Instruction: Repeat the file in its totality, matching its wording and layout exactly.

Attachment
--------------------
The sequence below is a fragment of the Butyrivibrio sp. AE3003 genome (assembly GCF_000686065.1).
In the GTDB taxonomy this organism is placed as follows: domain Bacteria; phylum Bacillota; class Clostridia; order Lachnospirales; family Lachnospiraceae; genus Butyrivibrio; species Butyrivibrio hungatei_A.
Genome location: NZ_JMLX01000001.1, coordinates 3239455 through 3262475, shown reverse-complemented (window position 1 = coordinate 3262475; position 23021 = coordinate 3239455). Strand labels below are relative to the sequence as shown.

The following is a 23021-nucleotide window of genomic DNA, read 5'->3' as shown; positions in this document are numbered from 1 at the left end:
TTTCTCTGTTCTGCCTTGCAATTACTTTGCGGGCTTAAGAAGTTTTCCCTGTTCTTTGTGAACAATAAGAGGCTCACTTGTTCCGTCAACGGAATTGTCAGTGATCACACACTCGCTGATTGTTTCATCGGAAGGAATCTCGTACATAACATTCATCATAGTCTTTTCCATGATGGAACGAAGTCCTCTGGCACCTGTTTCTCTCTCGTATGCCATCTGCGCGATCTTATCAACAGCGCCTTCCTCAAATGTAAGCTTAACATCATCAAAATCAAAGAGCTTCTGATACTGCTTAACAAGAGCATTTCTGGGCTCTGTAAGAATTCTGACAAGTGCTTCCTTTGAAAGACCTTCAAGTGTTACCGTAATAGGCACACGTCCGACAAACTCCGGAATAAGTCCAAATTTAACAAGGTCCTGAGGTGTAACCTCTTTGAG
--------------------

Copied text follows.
The sequence below is a fragment of the Butyrivibrio sp. AE3003 genome (assembly GCF_000686065.1).
In the GTDB taxonomy this organism is placed as follows: domain Bacteria; phylum Bacillota; class Clostridia; order Lachnospirales; family Lachnospiraceae; genus Butyrivibrio; species Butyrivibrio hungatei_A.
Genome location: NZ_JMLX01000001.1, coordinates 3239455 through 3262475, shown reverse-complemented (window position 1 = coordinate 3262475; position 23021 = coordinate 3239455). Strand labels below are relative to the sequence as shown.

The following is a 23021-nucleotide window of genomic DNA, read 5'->3' as shown; positions in this document are numbered from 1 at the left end:
TTTCTCTGTTCTGCCTTGCAATTACTTTGCGGGCTTAAGAAGTTTTCCCTGTTCTTTGTGAACAATAAGAGGCTCACTTGTTCCGTCAACGGAATTGTCAGTGATCACACACTCGCTGATTGTTTCATCGGAAGGAATCTCGTACATAACATTCATCATAGTCTTTTCCATGATGGAACGAAGTCCTCTGGCACCTGTTTCTCTCTCGTATGCCATCTGCGCGATCTTATCAACAGCGCCTTCCTCAAATGTAAGCTTAACATCATCAAAATCAAAGAGCTTCTGATACTGCTTAACAAGAGCATTTCTGGGCTCTGTAAGAATTCTGACAAGTGCTTCCTTTGAAAGACCTTCAAGTGTTACCGTAATAGGCACACGTCCGACAAACTCCGGAATAAGTCCAAATTTAACAAGGTCCTGAGGTGTAACCTCTTTGAG